Deepfakes are synthetic media in which a person in an existing image or video is replaced with someone else's likeness, leveraging machine learning and artificial intelligence to manipulate or generate visual and audio content with a high potential to deceive. Deepfakes have garnered attention for their uses in celebrity pornographic videos, revenge porn and fake news.
A research team from the state-run Korea Advanced Institute of Science & Technology (KAIST) has teamed up with Digital Innotech, a KAIST startup, to commercialize the app called "Kaicatch" that can be downloaded and used from Android smartphones.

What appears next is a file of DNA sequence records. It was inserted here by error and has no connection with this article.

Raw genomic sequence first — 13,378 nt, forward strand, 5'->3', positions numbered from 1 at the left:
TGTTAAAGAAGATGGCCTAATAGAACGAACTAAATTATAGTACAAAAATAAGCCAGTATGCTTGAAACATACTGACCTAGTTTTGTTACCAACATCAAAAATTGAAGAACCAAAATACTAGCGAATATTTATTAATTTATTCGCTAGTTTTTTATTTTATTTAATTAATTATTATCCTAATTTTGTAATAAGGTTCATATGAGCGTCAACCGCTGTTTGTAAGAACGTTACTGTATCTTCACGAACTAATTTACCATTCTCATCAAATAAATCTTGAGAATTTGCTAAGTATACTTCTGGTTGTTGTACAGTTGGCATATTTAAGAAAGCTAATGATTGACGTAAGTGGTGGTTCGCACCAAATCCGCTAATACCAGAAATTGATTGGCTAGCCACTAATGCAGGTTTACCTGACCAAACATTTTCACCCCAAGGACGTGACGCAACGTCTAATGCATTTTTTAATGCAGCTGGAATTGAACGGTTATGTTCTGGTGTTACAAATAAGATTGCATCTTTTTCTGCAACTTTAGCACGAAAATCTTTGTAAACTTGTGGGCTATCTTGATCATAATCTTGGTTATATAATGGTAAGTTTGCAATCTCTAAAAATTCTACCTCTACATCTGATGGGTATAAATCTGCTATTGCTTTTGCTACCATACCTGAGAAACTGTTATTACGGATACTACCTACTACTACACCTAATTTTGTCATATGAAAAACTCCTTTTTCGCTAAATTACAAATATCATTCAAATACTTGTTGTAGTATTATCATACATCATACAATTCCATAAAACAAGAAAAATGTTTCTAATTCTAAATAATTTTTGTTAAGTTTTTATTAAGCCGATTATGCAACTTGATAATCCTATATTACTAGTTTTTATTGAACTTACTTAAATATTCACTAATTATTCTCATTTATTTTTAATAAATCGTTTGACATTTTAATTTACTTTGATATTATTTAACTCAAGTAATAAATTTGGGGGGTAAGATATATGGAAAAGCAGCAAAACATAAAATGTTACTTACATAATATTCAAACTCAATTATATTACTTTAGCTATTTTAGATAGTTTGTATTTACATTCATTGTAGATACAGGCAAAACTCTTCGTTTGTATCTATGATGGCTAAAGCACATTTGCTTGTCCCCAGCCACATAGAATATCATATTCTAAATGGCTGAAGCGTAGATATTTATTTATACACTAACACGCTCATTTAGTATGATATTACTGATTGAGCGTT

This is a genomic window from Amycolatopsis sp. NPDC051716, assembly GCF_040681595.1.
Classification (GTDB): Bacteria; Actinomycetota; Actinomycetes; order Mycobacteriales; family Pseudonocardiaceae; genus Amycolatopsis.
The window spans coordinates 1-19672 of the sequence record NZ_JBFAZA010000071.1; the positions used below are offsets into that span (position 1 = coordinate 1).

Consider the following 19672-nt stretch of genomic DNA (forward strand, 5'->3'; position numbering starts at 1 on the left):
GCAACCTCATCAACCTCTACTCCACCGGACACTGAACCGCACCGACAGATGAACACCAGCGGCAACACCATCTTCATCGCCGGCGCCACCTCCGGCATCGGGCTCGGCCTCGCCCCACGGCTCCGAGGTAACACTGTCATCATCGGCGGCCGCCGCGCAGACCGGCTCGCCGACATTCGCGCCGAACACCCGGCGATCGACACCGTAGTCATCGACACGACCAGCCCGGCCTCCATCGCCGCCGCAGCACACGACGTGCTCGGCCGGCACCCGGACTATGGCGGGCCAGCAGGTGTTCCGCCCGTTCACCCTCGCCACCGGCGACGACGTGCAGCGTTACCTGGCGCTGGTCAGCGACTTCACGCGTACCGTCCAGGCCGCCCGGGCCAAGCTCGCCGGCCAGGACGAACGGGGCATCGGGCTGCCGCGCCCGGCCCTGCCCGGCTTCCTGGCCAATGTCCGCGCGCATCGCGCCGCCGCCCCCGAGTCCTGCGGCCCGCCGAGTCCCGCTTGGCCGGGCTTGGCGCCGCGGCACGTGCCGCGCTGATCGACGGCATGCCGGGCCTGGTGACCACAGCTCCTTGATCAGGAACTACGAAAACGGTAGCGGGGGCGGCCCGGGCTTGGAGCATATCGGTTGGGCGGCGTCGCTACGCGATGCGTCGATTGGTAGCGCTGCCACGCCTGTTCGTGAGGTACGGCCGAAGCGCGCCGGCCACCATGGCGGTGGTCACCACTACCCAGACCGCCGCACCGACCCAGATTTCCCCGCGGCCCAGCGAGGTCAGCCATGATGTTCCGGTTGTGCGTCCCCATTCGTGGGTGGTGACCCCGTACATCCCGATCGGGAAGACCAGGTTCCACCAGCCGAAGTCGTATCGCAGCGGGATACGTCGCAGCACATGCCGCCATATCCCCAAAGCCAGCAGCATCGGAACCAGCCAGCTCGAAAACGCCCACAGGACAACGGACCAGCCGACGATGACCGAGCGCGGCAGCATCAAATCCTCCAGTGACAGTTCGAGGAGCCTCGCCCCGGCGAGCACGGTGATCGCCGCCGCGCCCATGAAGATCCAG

The KAIST team led by Lee Heung-kyu, a professor of computer science, has developed software that could identify and analyze visual disinformation and artificial changes. Researchers have utilized 300,000 images and forensic video data as well as numerous algorithms to detect and identify synthetic photos.
"Unpredictable or unknown deformation techniques can be detected with a high accuracy of around 90 percent," Lee said, adding that his team would try to release an iOS version for Apple users.
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